KITZBUEHEL, Austria (AP) _ Two-time Olympic champion Hermann Maier, badly injured in a motorcycle accident last summer, announced Wednesday he would not compete in the Salt Lake City games.
Maier, who broke his right leg and suffered nerve damage in his left leg during the accident in August, said he still has too many problems.
``This was a very difficult decision for me because I worked very hard after the crash,'' said the 29-year-old Maier, looking pale and somewhat strained during a rare press conference. ``It's hard because (the Olympics) were the reason I started to train right after the crash when I was still in bed at the hospital.
``But it's too dangerous for my career right now. I can't risk it.''
Maier, a three-time reigning World Cup champion, said the decision was not simple _ but that he couldn't ski the way he wanted to. He said his left leg was still numb and he couldn't properly apply pressure on his right leg either. His right leg is swollen and he was forced to stretch his ski boot to make it fit.
The powerful Austrian, who described his decision as a ``lonely'' one, said he will now begin training for the next season, which begins in fall.
``I guess all I can do now is look forward to and prepare for next season,'' said the former-bricklayer from Flachau. ``I need more time and that's all. I hope over the summer to get back to the same form. I hope to ski with the same style as before.''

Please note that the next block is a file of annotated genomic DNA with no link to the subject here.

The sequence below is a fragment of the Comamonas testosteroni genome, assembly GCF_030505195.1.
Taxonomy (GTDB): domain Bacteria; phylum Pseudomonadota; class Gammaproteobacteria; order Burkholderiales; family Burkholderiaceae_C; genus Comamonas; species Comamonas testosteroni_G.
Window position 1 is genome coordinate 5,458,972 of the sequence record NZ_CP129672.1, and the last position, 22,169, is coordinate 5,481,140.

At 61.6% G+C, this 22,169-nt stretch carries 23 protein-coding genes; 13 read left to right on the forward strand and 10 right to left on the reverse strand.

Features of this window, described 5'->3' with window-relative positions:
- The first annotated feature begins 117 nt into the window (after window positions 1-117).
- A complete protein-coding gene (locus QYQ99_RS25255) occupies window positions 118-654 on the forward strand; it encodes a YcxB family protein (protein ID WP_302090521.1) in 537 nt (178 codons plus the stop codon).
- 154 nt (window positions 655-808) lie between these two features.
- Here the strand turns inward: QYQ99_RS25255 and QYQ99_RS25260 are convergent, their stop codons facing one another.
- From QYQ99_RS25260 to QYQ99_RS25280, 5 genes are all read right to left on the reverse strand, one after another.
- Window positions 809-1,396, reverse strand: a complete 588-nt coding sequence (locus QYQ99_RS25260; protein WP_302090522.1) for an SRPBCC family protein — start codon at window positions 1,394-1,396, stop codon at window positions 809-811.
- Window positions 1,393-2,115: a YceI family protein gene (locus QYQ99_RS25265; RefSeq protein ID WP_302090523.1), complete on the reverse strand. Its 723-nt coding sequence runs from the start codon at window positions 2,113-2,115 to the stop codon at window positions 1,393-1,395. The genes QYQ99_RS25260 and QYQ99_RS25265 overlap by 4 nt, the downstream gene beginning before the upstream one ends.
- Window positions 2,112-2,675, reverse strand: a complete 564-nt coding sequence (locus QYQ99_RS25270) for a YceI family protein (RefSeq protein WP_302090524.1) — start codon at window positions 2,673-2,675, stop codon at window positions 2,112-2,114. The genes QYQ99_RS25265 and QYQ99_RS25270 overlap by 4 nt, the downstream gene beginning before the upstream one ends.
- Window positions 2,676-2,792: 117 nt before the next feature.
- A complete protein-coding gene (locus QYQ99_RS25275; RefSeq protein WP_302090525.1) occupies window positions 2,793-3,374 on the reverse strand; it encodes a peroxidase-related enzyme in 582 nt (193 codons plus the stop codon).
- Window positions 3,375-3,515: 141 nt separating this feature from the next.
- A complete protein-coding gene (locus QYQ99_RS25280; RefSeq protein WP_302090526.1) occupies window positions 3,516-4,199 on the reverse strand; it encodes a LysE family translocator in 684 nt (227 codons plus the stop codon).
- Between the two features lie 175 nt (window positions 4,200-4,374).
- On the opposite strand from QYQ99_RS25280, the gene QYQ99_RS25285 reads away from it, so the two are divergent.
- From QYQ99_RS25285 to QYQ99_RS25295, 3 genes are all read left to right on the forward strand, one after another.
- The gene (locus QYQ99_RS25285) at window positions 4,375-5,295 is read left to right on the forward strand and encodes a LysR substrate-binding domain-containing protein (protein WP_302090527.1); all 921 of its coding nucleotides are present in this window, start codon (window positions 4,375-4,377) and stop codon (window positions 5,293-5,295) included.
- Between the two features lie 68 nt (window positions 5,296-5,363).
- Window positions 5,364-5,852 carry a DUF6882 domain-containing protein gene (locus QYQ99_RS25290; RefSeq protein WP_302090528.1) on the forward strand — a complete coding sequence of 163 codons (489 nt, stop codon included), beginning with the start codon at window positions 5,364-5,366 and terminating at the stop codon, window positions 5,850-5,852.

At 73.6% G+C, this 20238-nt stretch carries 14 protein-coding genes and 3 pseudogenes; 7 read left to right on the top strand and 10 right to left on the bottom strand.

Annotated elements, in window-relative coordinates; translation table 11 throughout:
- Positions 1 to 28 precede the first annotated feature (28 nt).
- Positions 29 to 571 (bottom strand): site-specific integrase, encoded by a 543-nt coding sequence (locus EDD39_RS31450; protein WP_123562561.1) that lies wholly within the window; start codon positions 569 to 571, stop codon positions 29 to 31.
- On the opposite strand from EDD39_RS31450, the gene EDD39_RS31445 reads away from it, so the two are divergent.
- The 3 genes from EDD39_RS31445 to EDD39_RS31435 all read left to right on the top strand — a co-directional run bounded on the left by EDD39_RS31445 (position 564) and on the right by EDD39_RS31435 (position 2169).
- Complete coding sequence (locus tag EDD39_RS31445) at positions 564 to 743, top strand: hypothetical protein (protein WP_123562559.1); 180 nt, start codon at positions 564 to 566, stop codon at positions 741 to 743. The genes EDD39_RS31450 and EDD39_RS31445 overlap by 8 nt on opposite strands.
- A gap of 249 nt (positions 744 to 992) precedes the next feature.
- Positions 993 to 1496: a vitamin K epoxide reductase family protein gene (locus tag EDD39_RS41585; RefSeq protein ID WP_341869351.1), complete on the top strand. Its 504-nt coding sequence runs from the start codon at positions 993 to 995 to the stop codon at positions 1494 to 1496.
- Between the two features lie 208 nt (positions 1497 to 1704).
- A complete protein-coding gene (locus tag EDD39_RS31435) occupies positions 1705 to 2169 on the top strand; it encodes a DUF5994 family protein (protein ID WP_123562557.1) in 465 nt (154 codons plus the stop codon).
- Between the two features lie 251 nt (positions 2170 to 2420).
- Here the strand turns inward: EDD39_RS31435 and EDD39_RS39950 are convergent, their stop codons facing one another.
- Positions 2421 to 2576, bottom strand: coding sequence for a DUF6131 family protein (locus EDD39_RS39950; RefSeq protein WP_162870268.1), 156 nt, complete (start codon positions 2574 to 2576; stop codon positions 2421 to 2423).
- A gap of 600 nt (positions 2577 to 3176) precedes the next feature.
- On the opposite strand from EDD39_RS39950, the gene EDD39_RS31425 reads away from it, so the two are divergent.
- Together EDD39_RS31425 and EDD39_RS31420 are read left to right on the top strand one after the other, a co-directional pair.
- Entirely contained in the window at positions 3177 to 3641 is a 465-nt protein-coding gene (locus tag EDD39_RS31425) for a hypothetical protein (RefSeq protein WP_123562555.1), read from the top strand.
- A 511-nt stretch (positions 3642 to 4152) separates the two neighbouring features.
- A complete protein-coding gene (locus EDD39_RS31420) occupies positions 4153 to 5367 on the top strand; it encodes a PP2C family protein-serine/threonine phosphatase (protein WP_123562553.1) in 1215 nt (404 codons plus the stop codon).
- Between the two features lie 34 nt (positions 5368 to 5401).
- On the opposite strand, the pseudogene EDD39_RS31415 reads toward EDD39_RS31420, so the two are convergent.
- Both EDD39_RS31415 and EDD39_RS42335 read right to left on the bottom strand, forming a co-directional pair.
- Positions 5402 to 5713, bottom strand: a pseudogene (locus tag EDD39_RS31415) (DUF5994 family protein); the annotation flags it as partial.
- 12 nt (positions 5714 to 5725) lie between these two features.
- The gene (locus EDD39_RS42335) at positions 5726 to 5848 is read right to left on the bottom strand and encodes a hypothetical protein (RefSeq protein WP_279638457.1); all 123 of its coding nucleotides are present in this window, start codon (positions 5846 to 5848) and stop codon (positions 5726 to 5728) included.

Maier said he planned to take some time off during the games, due to start on Feb.8, and begin skiing and training again in February and March. He hoped to begin weight training and other more strenuous exercises in May.
Nicknamed ``The Herminator'' for his dominant style and fearless attitude, Maier won two gold medals in the 1998 Nagano Olympics just days after a spectacular crash now used in TV-commercials promoting the Salt Lake City games.
Maier denied accusations he had waited until the last moment to make the decision in the interest of his sponsors.
``I'd been hoping until the last moment to ski in Salt Lake,'' he said, adding that all the media attention he has received since his accident results from ``what I have achieved in the past years.''
Maier vowed he would not watch the games on television, saying he wanted to travel to a remote island where there were no televisions so he would not have to see his teammates and other nations competing in the world's biggest ski race.
``Since I cannot start, I'd like to wish the whole team the best of luck, and I hope, and I am in fact convinced, that they will honorably represent Austria, and I hope they will return with many medals hanging around their necks.''
The Austrian has undergone a grueling rehabilitation program to speed up his recovery. After skiing a test downhill Dec. 21 for the first time since the accident, Maier had said he was not ready to compete in the Olympics, but had added, ``never say never,'' according to his agent, Knut Okresek.
Millions of Austrians have followed Maier's saga since his motorcycle was hit by a car in Radstadt, Austria, on Aug. 24, throwing him into a ditch. He underwent seven hours of surgery to repair his leg and doctors said he was close to kidney failure and having the leg amputated.